26 September 2018 - 17 Tishri 5779 - י"ז תשרי ה' אלפים תשע"ט
Arts & Culture
White Night shines in Tel Aviv E-mail

Initiated in 2005 to celebrate the recognition of Tel Aviv’s White City (the city’s magnificent collection of Bauhaus buildings) as a World Heritage Site by UNESCO, the annual White Night event in TelAviv is a gathering at which the city comes alive.

This year’s event took place on 28 June. Concerts, shows and other cultural activities promote the city’s architecture. Outdoor performances run until late at night, and art centres and clubs stay open very late and are mostly free to enter.

Many of the Bauhaus buildings on Rothschild and Bialik Streets are lit up throughout the night, with special spotlights highlighting their unique architectural elements.

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Jerusalem Wine Festival 2018 E-mail

One of the most anticipated events of the summer in Jerusalem each year is the Jerusalem Wine Festival. This year, the four-day event will take place in July at the Israel Museum. As always, it will feature dozens of Israel’s best wineries, live music and a vibrant crowd.

This year, the 14th Jerusalem Wine Festival will open on 26 July, on the eve of Tu B’Av, with an evening of wine and love. Tu B’Av is known as Jewish Valentine’s Day, and there will be a special performance by two Israeli rock bands, Red Band and Mercedes Band.

The annual Wine Festival is held in the beautiful Japanese Art Garden of the Israel Museum, with dozens of famous and local boutique wineries showcasing hundreds of different types of wines.

Free wine-tasting and sampling is the norm. Also on offer from many vendors are delicious appetisers and finger foods, ranging from cheeses to chocolates, olive oils and unique sauces and jams.

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Hidden script uncovered in fragments of the Dead Sea Scrolls E-mail

Using advanced imaging equipment at the Dead Sea Scrolls’ conservation labs, an Israel Antiquities Authority (IAA) researcher has discovered letters that are invisible to the naked eye.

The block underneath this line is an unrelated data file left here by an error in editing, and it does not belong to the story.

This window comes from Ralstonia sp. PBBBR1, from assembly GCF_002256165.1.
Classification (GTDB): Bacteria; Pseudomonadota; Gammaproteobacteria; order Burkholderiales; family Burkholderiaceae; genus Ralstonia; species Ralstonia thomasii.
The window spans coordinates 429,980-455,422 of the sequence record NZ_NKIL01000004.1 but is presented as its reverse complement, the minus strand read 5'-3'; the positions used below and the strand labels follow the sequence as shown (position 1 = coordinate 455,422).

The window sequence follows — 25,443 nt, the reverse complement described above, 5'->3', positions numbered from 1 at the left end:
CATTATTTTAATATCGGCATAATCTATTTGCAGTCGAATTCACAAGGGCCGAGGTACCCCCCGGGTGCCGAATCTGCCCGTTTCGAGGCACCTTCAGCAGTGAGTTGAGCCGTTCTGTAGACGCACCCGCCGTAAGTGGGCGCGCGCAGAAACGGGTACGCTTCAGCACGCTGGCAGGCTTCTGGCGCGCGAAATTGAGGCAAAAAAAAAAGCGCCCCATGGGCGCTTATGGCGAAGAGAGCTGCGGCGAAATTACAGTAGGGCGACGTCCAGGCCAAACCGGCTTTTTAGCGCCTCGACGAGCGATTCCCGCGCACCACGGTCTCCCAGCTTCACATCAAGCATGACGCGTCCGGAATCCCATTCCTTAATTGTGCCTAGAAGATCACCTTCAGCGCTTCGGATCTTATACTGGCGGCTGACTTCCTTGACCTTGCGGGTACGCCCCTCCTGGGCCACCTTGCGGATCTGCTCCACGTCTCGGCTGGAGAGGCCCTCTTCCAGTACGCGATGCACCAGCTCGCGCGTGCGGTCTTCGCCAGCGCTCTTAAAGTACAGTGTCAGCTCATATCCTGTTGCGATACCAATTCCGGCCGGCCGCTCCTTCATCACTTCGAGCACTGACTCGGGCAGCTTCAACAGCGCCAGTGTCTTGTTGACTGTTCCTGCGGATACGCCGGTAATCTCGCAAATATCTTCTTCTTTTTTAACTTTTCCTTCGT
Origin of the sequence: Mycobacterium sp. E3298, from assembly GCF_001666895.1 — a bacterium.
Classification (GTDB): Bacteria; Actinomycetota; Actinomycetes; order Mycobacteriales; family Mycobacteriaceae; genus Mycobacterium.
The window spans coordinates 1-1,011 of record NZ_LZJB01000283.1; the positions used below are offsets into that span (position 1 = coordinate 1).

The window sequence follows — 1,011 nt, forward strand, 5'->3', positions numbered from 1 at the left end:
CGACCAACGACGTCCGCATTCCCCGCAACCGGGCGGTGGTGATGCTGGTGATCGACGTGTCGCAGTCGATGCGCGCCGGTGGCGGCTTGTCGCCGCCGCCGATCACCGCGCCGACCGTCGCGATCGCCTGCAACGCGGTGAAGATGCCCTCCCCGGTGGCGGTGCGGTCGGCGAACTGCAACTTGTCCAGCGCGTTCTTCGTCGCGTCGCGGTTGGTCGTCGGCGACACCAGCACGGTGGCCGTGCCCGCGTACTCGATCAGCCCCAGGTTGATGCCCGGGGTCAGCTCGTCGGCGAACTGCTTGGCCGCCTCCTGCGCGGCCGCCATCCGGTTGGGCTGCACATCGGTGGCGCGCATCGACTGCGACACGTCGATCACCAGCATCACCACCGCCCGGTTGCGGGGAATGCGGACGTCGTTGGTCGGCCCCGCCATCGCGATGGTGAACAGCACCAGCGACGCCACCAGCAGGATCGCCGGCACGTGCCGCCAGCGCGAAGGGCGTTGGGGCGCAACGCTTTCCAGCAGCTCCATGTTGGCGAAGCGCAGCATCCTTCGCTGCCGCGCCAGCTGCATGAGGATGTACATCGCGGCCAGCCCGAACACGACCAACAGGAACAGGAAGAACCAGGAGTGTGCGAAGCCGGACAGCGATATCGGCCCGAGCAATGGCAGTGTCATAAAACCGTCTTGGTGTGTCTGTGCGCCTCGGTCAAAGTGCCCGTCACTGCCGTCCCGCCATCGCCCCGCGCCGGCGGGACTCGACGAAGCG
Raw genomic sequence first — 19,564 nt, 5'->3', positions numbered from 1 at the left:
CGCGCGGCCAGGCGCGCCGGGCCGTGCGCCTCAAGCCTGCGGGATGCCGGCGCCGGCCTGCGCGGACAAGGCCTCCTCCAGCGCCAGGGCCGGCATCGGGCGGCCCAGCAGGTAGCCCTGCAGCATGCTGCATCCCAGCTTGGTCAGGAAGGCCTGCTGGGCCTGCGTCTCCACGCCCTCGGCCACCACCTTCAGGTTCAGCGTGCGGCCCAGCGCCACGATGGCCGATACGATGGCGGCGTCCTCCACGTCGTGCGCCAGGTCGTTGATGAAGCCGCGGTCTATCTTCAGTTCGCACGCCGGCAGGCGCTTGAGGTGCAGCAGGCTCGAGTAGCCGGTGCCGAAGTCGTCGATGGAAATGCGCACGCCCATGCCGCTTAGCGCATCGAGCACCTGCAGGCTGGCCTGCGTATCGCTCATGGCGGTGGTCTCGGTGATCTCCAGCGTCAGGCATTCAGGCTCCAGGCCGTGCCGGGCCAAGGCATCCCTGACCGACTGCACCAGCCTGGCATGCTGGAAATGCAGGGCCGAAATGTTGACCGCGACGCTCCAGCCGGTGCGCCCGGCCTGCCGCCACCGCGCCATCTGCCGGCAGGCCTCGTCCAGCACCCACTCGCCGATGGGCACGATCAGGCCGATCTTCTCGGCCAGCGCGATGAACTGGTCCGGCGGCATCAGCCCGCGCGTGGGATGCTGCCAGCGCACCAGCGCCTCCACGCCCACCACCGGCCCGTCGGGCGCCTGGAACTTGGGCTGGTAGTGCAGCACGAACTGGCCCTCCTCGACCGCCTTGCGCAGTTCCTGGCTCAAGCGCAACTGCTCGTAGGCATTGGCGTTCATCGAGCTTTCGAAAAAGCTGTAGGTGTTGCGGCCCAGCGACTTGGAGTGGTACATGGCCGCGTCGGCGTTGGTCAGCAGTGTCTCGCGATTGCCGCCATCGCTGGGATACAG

The advanced imaging technology, which was especially developed for the Dead Sea Scrolls, revealed script that, until now, could not be seen.

During the 1950s, archaeologists and Bedouin peoples discovered, in the caves near Qumran, tens of thousands parchment and papyrus fragments written 2,000 years ago and belonging to approximately 1,000 different manuscripts.

Due to their small size and precarious physical state, some of these fragments were placed in boxes without being sorted or deciphered. Recently, as part of a project to digitise the Scrolls, sample examinations were conducted on items from these boxes. The examinations revealed that although no script can be seen with the naked eye, the new imaging technology (originally developed for NASA) used in the digitisation project can identify script on some fragments. The identification of new letters and words provides new data for the study of the scrolls. One of the fragments may even indicate the existence of a hitherto unknown manuscript.

The fragments were presented last month as part of an international conference, The Dead Sea Scrolls at Seventy: Clear a Path in the Wilderness, and provide new information on one of the most important archaeological discoveries of the 20th century.

The new script was discovered by Oren Ableman, a scroll researcher at the Dead Sea Scrolls Unit of the IAA and a PhD student at the Hebrew University of Jerusalem. When he examined a few dozen fragments that were discovered in “Cave 11” near Qumran, he was excited to discover traces of ink on many fragments that appeared blank to the naked eye.

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